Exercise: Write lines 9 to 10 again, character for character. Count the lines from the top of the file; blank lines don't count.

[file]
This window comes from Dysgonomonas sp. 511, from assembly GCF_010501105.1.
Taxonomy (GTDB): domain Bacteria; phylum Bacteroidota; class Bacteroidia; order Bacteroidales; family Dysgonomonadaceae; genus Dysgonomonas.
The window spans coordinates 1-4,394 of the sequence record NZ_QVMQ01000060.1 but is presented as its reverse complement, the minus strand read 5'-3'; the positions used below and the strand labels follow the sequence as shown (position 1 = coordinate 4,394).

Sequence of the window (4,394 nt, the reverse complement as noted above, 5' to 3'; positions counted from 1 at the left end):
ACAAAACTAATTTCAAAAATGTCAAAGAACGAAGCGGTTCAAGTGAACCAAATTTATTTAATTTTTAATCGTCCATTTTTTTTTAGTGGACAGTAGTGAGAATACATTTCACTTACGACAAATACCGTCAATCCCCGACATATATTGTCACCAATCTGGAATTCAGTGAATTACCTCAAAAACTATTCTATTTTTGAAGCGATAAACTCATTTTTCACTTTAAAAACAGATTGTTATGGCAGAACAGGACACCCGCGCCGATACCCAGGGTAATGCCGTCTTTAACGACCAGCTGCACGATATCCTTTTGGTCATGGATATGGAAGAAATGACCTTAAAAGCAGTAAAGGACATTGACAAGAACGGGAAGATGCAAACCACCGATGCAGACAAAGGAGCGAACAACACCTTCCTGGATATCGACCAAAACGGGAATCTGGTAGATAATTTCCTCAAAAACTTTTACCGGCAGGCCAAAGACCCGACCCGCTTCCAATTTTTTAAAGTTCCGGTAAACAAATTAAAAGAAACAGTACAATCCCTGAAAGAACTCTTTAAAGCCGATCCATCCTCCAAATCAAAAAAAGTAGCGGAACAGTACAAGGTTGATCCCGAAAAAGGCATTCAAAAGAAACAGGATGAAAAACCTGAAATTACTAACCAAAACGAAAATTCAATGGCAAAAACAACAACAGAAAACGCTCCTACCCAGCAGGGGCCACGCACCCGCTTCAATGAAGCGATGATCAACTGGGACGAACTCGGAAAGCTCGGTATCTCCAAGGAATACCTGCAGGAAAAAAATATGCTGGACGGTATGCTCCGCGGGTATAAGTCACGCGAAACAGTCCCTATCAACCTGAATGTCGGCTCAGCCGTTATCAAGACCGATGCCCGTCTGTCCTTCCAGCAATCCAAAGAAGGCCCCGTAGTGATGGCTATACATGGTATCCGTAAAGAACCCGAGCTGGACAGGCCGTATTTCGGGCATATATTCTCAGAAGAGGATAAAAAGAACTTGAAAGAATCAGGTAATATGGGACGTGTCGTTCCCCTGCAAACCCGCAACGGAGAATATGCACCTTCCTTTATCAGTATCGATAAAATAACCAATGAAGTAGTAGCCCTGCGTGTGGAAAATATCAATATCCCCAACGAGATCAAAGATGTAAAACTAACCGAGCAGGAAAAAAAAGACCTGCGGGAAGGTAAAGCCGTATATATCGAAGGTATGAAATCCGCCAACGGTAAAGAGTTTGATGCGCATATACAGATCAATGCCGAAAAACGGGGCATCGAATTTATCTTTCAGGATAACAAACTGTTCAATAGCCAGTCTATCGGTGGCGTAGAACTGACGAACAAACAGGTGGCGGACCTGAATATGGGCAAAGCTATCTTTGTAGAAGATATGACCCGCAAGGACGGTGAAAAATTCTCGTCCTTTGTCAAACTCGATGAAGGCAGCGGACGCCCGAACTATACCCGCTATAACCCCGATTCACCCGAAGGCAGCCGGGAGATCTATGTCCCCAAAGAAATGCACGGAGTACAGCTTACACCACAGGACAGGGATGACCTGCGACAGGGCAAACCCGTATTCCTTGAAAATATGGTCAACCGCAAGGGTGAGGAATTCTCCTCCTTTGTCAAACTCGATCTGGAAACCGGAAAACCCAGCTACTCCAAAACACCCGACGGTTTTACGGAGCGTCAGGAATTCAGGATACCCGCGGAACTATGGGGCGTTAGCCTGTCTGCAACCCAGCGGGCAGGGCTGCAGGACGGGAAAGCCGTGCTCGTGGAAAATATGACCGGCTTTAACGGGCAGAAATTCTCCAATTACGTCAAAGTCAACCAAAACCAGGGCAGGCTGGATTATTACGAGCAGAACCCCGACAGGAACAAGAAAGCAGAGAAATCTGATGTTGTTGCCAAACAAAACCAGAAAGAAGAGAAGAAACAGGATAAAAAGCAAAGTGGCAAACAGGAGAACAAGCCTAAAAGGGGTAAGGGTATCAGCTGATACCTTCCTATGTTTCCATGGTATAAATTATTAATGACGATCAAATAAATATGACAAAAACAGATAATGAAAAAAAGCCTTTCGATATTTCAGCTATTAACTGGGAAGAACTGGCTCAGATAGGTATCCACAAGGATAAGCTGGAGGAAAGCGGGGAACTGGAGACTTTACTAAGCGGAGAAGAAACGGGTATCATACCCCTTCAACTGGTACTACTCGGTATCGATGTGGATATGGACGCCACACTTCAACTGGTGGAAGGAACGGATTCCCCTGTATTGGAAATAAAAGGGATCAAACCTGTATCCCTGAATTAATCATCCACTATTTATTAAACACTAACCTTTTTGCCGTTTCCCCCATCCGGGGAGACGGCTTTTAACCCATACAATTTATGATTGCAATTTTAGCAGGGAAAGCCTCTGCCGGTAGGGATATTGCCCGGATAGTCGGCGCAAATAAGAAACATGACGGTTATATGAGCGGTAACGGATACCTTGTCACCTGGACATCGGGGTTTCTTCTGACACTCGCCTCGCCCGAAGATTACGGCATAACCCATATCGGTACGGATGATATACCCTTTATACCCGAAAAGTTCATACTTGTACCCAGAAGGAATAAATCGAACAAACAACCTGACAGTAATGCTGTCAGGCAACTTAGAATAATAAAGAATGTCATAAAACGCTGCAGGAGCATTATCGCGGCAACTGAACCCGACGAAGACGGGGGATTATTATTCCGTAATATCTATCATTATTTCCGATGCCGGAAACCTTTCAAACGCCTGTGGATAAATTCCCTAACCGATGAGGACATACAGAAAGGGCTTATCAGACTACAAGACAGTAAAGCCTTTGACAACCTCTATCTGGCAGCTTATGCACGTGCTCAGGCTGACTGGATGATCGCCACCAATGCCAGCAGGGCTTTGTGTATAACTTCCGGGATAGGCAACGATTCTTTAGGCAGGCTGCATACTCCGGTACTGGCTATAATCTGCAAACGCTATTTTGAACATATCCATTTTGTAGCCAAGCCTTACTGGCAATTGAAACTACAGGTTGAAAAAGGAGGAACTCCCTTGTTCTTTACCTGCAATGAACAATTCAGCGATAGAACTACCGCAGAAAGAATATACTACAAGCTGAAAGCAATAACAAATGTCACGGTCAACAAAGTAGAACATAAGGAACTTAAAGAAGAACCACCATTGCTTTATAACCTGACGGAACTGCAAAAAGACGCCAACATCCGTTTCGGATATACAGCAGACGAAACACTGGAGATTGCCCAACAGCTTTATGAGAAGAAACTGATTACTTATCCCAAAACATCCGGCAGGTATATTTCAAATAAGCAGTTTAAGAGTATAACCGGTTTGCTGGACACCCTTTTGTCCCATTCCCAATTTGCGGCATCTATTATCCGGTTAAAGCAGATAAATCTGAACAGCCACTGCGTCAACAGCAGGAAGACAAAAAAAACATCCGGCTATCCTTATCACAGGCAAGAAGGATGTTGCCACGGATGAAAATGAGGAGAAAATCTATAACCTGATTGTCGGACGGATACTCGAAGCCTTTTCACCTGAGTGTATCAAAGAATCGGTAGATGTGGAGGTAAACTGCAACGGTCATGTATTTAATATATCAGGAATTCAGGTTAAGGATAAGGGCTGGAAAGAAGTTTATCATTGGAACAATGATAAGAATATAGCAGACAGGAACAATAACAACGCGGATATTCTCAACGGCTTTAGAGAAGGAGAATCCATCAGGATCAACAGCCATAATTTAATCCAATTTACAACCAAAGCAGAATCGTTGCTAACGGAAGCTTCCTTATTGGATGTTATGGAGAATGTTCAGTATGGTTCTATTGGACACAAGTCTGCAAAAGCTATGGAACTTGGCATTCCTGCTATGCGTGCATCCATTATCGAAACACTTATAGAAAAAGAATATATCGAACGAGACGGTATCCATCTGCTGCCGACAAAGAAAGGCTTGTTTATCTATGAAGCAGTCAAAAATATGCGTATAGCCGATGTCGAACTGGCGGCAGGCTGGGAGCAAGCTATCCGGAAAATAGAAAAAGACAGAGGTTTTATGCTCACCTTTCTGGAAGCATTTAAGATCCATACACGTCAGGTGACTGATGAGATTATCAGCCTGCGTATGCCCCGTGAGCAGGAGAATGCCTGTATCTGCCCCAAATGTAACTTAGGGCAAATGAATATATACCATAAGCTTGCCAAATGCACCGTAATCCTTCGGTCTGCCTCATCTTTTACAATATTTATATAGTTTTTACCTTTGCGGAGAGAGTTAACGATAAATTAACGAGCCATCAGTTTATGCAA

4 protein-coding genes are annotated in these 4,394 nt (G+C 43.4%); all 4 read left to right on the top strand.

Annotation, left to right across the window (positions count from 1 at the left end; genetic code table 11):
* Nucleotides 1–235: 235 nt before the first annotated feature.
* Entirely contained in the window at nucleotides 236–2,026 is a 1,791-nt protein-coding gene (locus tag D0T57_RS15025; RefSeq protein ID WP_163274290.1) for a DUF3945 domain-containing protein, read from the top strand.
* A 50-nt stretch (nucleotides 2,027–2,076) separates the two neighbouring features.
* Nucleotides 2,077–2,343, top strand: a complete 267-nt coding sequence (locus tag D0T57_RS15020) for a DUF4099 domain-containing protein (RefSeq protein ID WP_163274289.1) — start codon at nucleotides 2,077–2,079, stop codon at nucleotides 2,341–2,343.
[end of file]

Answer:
* Entirely contained in the window at nucleotides 236–2,026 is a 1,791-nt protein-coding gene (locus tag D0T57_RS15025; RefSeq protein ID WP_163274290.1) for a DUF3945 domain-containing protein, read from the top strand.
* A 50-nt stretch (nucleotides 2,027–2,076) separates the two neighbouring features.